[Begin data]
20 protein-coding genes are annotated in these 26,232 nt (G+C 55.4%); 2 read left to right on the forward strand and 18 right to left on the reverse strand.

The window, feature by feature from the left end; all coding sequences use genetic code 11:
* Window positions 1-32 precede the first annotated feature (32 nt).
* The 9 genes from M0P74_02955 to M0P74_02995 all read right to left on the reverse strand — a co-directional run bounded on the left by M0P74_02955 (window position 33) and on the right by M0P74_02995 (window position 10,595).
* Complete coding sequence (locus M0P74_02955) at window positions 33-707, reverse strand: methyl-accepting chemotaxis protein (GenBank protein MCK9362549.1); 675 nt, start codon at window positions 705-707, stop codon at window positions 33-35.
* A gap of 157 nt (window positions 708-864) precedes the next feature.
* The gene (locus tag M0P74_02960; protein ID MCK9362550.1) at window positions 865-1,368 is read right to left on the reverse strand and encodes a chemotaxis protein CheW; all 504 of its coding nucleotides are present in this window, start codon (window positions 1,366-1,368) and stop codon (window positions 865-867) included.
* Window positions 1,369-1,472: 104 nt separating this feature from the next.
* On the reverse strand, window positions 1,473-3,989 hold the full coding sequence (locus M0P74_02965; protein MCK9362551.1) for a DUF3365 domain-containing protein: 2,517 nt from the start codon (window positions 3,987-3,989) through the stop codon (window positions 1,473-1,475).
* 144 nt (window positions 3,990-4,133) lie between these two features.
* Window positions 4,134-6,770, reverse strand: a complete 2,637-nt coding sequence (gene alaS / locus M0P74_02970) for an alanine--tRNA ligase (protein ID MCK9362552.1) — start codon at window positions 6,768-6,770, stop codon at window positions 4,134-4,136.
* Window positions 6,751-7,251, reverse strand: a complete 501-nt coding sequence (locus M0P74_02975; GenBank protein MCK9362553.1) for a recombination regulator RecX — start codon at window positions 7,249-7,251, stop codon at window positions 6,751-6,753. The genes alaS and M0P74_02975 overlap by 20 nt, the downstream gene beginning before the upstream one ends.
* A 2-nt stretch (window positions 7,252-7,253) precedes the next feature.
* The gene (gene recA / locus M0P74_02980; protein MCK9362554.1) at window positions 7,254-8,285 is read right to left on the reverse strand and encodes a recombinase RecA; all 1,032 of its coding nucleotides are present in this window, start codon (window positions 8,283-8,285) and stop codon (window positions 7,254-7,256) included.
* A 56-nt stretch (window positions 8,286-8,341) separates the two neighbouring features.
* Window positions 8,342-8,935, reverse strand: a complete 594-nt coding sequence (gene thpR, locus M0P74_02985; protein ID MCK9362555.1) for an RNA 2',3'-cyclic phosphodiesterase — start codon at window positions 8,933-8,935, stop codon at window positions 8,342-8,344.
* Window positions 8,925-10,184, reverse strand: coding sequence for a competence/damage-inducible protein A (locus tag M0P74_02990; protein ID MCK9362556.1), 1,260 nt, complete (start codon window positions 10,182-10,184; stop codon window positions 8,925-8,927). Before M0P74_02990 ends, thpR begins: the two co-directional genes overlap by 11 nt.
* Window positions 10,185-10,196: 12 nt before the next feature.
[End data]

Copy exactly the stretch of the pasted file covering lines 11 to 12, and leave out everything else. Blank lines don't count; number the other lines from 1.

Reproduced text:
* Window positions 4,134-6,770, reverse strand: a complete 2,637-nt coding sequence (gene alaS / locus M0P74_02970) for an alanine--tRNA ligase (protein ID MCK9362552.1) — start codon at window positions 6,768-6,770, stop codon at window positions 4,134-4,136.
* Window positions 6,751-7,251, reverse strand: a complete 501-nt coding sequence (locus M0P74_02975; GenBank protein MCK9362553.1) for a recombination regulator RecX — start codon at window positions 7,249-7,251, stop codon at window positions 6,751-6,753. The genes alaS and M0P74_02975 overlap by 20 nt, the downstream gene beginning before the upstream one ends.